Pay equity, or the fairness of pay, can be evaluated both internally and externally. These ideas are based on equity theory, a theory of motivation. Equity theory, briefly, indicates that a person examines what he brings to a job (inputs) and what he receives from a job (outcomes) and compares that to a reference person, evaluating the other person's inputs and outcomes. An employee might determine that she brings a certain level of education, experience, and effort to her job and that those inputs result in a certain level of salary and benefits. She would then compare this relationship to the education, experience, and effort, and the subsequent salary and benefits of another person. If these ratios are not equal, then the employee will feel unfairly treated. If this employee determines that her inputs are far greater than her counterpart's inputs, but their pay is the same, this employee will feel unfairly compensated.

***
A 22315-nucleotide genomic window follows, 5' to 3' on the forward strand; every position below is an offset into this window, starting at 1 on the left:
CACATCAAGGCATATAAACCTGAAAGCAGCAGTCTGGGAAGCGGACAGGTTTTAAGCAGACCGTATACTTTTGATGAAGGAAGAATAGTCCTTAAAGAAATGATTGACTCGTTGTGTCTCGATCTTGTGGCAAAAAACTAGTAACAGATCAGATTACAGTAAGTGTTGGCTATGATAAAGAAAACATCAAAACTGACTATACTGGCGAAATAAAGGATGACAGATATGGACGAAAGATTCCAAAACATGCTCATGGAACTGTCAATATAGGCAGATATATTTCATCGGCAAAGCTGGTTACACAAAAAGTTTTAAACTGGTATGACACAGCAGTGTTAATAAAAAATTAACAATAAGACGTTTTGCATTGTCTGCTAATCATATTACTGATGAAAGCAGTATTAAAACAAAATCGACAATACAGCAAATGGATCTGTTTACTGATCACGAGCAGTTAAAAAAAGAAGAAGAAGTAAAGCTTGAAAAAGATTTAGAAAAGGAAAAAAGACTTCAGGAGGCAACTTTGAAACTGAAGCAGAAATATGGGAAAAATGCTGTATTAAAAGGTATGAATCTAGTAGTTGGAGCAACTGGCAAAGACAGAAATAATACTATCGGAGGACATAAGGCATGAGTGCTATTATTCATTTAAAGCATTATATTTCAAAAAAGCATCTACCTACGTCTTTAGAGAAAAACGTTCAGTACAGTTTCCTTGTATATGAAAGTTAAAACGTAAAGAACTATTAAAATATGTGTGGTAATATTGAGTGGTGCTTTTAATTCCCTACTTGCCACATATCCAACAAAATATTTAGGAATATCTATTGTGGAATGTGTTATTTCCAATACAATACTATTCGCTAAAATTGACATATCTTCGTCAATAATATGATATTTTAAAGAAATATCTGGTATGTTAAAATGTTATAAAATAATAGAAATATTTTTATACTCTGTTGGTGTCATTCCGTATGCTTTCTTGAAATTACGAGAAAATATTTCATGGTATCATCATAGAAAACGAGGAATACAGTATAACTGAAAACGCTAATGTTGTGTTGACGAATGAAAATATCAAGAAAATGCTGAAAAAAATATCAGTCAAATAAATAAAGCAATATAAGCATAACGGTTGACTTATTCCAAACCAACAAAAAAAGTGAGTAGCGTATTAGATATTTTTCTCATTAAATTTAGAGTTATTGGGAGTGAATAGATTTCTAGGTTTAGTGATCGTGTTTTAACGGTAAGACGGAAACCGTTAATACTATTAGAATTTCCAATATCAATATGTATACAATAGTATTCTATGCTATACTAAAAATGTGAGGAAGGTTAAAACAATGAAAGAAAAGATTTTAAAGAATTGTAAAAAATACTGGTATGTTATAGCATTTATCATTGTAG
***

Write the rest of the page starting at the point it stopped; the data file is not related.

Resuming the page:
External equity is the assessment of the fairness of pay in similar jobs in different organizations. Executives who compare their pay to executives in other similar firms are making an assessment of external equity. External equity can be determined through market pay surveys, in which companies share information about the pay and benefits in their jobs. Additionally, the pay levels of executives may be public knowledge, either in company publications to shareholders or in trade organizations. If an executive is compensated highly as compared to others in similar companies, he or she is likely to feel positively about this situation; however, executives who are compensated at a lower rate than comparable executives in other companies may attempt to have their salary raised or may look for another position.